In 2016, Researchers from Japan's Semiconductor Energy Laboratory (SEL) announced a new OLED device architecture, called ExTET ('exciplex–triplet energy transfer'), that can increase the performance of OLED devices. The technology was applied for a patent in 2011.

Conventional Vs. EXTeT OLED mechanisms (SEL)

The ExTET technology, which is a modification of the host material and the EML layer in phosphorescent OLED devices, have since been introduced to commercial AMOLED panels, increasing the efficiency and lifetime of the materials, while also lowering the drive voltage.

In recognition of the ExTET technology, SEL has been awarded with Japan's National Invention Commendation Award in 2018. SEL has built a comprehensive patent portfolio with a wide geographical coverage including the U.S., Japan, China, South Korea and Germany covering the ExTET technology. One of the basic German patents was opposed in 2018 and has recently been upheld in slightly amended form by a final decision of the Federal Patent Court of Germany.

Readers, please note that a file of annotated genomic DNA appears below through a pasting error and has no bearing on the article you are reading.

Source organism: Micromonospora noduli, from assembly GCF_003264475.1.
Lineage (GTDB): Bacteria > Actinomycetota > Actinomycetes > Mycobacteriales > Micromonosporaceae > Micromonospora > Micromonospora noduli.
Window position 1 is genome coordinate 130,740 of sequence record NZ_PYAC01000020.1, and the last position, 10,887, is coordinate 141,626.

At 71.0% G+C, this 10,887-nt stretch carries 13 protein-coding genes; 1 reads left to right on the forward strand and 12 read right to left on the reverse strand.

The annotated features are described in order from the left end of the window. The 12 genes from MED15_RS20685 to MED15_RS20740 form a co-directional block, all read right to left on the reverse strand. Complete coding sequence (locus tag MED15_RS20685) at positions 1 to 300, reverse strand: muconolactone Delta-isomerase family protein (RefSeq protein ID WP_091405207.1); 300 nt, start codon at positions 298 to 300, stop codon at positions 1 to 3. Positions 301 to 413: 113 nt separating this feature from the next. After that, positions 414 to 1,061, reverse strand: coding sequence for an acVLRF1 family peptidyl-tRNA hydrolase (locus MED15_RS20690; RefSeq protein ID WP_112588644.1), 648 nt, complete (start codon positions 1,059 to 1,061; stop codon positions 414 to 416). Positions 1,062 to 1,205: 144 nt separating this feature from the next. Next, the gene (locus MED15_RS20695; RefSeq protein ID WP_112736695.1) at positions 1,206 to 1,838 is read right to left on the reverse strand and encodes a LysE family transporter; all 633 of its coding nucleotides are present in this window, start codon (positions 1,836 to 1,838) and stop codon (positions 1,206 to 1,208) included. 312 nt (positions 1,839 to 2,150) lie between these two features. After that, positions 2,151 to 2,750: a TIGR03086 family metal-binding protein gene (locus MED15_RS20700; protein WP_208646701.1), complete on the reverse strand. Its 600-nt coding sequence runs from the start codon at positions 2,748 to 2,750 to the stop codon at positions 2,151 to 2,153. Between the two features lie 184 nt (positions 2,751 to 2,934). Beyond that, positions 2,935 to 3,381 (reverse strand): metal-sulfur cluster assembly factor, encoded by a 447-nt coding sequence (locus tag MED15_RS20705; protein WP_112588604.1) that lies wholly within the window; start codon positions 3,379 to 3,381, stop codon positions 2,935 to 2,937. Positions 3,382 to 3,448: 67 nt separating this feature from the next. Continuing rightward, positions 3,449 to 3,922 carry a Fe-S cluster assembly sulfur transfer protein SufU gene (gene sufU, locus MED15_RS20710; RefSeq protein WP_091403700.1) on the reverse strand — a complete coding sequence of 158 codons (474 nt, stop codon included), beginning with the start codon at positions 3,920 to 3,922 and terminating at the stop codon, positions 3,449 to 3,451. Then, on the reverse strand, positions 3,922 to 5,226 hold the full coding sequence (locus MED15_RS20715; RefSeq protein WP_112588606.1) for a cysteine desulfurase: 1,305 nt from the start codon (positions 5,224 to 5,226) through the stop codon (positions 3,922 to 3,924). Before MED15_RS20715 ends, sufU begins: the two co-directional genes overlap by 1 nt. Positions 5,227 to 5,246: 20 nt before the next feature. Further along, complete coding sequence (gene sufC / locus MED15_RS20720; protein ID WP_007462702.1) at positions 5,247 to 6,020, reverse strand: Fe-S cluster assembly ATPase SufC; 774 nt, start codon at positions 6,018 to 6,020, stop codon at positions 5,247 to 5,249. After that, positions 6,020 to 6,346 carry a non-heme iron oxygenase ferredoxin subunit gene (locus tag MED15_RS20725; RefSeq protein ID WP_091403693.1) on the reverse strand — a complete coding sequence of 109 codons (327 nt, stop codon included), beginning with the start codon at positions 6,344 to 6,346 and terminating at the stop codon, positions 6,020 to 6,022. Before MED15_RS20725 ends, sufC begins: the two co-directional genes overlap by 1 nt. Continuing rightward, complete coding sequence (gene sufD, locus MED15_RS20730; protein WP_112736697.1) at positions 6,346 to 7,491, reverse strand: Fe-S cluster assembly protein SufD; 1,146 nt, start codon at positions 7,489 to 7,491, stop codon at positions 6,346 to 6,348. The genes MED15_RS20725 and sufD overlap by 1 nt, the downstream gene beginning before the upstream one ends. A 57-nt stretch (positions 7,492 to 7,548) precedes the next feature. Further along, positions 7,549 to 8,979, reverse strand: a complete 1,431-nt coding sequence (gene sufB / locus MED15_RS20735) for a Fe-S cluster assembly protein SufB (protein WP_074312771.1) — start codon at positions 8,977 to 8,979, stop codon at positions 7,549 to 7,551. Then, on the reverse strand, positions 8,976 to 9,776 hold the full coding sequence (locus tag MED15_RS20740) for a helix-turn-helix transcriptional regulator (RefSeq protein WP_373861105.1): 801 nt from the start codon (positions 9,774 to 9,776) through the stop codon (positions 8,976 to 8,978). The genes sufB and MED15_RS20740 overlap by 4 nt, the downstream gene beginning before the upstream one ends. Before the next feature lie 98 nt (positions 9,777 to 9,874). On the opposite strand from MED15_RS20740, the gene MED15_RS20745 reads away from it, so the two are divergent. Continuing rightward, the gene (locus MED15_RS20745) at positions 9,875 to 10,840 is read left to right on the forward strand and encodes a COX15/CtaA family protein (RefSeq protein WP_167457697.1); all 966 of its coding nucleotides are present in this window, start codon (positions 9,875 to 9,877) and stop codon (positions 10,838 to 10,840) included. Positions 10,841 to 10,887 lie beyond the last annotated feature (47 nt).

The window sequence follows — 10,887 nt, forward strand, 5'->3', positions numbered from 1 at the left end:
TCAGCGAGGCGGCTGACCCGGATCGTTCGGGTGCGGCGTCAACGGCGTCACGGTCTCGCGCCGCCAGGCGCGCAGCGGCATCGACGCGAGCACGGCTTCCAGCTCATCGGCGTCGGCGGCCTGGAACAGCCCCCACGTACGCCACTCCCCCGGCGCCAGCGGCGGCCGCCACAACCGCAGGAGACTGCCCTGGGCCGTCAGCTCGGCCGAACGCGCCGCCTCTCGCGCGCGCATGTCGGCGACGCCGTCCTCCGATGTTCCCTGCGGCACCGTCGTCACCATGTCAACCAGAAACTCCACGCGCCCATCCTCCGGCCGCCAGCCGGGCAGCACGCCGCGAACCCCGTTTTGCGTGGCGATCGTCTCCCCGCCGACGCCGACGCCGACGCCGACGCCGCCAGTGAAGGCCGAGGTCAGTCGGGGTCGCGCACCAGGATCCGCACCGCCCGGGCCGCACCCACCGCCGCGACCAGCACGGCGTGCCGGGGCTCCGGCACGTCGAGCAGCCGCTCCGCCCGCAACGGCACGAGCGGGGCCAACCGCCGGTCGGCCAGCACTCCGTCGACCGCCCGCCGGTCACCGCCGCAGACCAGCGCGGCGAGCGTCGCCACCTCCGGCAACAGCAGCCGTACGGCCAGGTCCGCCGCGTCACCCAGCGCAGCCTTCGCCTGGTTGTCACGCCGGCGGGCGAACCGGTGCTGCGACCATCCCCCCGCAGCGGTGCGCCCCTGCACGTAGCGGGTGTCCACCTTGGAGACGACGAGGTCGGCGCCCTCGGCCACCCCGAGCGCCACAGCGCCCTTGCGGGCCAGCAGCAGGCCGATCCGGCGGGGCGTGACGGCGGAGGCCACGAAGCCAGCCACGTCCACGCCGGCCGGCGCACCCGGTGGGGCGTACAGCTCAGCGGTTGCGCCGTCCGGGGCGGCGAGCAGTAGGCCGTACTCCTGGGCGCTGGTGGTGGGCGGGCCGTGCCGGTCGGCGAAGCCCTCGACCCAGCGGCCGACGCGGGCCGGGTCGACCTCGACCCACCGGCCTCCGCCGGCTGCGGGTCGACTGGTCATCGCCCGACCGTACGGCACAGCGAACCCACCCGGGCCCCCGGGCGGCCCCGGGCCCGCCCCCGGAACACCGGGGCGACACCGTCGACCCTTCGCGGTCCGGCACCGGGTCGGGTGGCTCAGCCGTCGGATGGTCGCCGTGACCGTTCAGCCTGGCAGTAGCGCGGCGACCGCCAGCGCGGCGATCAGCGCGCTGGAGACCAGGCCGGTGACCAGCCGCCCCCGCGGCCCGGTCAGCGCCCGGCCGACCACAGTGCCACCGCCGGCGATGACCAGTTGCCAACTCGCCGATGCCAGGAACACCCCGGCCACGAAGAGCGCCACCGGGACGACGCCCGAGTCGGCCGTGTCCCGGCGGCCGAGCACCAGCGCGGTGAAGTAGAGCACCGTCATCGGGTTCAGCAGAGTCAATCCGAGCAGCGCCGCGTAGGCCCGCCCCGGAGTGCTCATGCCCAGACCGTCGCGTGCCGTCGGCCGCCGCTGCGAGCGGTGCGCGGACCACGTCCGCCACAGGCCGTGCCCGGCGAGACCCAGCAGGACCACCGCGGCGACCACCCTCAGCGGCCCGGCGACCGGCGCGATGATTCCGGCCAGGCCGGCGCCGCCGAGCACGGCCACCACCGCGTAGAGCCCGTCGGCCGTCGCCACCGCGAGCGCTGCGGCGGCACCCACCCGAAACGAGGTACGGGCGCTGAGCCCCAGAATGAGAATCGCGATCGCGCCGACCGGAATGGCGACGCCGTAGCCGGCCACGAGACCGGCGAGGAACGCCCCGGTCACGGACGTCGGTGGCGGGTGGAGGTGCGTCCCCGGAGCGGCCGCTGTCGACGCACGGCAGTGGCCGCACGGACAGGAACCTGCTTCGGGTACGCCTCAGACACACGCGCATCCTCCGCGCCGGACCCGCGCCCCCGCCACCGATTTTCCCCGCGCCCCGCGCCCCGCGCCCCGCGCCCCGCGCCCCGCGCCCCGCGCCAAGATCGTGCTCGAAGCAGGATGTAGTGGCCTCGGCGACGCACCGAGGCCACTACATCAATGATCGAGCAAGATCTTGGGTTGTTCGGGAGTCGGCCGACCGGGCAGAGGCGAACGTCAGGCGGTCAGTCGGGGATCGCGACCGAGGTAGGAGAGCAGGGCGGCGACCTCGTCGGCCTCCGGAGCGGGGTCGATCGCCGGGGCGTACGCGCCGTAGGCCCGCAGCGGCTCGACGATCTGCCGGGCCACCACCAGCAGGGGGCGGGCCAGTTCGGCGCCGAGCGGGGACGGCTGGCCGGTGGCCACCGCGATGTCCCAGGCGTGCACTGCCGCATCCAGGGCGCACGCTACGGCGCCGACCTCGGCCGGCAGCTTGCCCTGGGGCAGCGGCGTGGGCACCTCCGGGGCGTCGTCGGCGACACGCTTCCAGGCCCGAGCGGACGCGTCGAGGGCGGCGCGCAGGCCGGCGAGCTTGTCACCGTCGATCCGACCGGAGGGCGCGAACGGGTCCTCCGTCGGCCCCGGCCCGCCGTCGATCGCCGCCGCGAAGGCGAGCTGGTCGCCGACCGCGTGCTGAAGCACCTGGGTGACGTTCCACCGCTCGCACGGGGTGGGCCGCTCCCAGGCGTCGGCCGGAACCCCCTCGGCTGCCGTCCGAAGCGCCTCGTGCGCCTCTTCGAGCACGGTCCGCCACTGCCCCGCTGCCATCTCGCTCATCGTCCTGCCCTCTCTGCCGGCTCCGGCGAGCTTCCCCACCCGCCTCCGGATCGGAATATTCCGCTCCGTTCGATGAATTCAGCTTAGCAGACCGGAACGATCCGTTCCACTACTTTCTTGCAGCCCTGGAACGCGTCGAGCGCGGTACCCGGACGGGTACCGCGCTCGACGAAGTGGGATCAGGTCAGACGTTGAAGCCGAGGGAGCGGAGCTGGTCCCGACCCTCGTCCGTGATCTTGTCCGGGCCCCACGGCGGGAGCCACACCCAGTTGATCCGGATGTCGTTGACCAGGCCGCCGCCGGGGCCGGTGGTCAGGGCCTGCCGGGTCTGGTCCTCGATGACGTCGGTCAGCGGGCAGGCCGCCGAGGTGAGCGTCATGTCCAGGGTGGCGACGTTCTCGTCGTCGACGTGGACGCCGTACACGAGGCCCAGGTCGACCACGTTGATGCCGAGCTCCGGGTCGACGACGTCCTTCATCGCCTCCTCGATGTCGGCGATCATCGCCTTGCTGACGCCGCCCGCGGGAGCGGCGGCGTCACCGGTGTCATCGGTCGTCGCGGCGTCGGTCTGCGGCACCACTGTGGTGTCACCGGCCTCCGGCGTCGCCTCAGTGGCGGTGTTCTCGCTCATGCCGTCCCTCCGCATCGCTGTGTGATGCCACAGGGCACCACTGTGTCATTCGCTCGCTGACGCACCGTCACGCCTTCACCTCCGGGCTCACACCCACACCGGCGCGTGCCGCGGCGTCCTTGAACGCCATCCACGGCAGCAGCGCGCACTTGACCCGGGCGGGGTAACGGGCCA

SEL explains that in a phosphorescent OLED, the excitation energy of a host material is transferred to a phosphorescent material in the light-emitting layer, so that the phosphorescent material emits light. ExTET is an energy transfer mechanism in which an exciplex formed by combination of an electron-transport material and a hole- transport material is used as a medium for energy transfer to a phosphorescent material in the light-emitting layer. ExTET’s improved energy transfer reduces energy loss, and thereby increases emission efficiency, reduces driving voltage, and extends the lifetime of phosphorescent OLEDs.



SEL says that ExTET is now an essential part of OLED displays, and is a "fundamental technology used in the green- and yellow-light-emitting layers of commercially available OLED displays, and sometimes also used in red-light-emitting layers".

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